Yup. Guffy post processor. Here’s a link to the code.

So I ran your g-code file on my MPCNC. It ran exactly as simulated in the g-code simulator…no extra loops or movements. I noticed, at least in the example video, the problems occurred at places in the g-code file where G2 commands are executed. As mentioned before, you might do a test run with arc commands turned off. In the guffy post processer there is a “Job: Use Arcs” that can be turned off. If turning arcs off solves the problem, I suggest upgrading to the lastest firmware. If for some reason you are already running the latest firmware, I’d back up one version. Some changes were made between the two versions that impacts arcs.

FYI: while there is no problem with a dropbox link, the forum does support directly attaching g-code and a few other file types. In addition it supports .zip files, so any file can be attached if it is inside a .zip.

Hi Robert,

Thanks for checking out the code on your machine. So I’ve made another video in which you can see the following points:

  1. I actually had not been running the Guffy post. It was an older MPCNC_Mill_Laser one.

  2. I updated to Guffy post and even though I had “manual spindle” on, I found I needed to go into the code and comment out the M0 line to get it to run.

  3. I get wildly different behavior on the same path when I move the origin to the top right or bottom left of the cut. Also turning on or off Arcs changes behavior.

  4. It wasn’t in the video, but I seem to be able to run other cuts ok. I did try making a completely new file for this cut and the results were the same errors.

  5. I’m trying to update to latest Marlin firmware. I’m unsure which version to use, although I think it’s just “Rambo Dual” which I just found on a different page than the one I was looking at before, which seemed to have two different dual endstop rambo versions. Anyway, I am unable to load the firmware and get the error seen in the video. I suspect this may be because I’m using the old version of the Arduino software?

So thanks for looking at all this. The video ended up being 5 minutes long… Sorry… thanks again man.

“manual spindle” on

Manual spindle on is what generates the M0. It is pausing so that you can manually turn on the router.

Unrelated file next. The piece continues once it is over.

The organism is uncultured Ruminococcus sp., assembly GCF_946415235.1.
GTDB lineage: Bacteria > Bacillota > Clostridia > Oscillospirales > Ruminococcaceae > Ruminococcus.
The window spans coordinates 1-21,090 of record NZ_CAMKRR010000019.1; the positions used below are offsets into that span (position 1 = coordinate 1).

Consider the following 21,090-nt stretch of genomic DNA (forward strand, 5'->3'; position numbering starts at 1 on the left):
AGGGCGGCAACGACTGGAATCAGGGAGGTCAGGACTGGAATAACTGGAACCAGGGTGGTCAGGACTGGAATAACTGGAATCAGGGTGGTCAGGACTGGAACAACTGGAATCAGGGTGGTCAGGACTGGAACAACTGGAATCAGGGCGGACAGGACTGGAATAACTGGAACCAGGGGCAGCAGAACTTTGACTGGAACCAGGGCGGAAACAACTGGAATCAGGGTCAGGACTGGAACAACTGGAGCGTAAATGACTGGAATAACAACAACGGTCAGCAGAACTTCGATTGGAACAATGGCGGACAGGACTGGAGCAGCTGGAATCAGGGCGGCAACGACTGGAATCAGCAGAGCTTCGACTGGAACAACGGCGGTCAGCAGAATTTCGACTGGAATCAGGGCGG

Firmware is released here. Assuming you are running dual end stops (each stepper gets is own driver), then is the version you need. The “LR” dual version is for the LowRider and is not the version you want. The Arduino error you are getting is a know issue with older versions of V1 firmware. Jeffeb3 has fixed the problem on the versions at the release point I pointed you to. In addition, because of this issue, it is suggested to migrate to Microsoft Code and Platform.IO for compiling the firmware. More information here.

The arcs off vs. the arcs on behavior is really strange. I suggest you update the firmware next. You can either confirm or eliminate it as the source of the problem. The fact that the problems survived when you went to a new post processor eliminated a lot of the possible sources of the issue.

1 Like

What a valuable post. Thanks so much man. Getting me all caught up on everything I missed out on by not pouring over the forums lately. Ill make the changes suggested here and let you know how it goes. Thanks again!

It worked!!! I updated to the latest firmware via Visual Studio and all the crazy lead in lead out moves have vanished. So good to see a good toolpath. Thanks so much Robert. I owe you a beer for sure. This has inspired me to get the rest of my machine into shape. Thanks again man.

PS: Is there any settings I need to modify for my specific MPCNC build in this version of Marlin? I poked around a little but didn’t see settings for bed size like in the old version.

I’m glad it is working for you. This was a strange problem. As for bed size, you need to change these two values in configuration.h (not configuration_adv.h):

// The size of the print bed
#define X_BED_SIZE 300
#define Y_BED_SIZE 300

Note that this is only thing I had to modify in my version of Marlin. If you don’t, then your router needs to be within 300mm of the origin for homing to work, but there is no other impact unless you want to enable soft stops for some reason…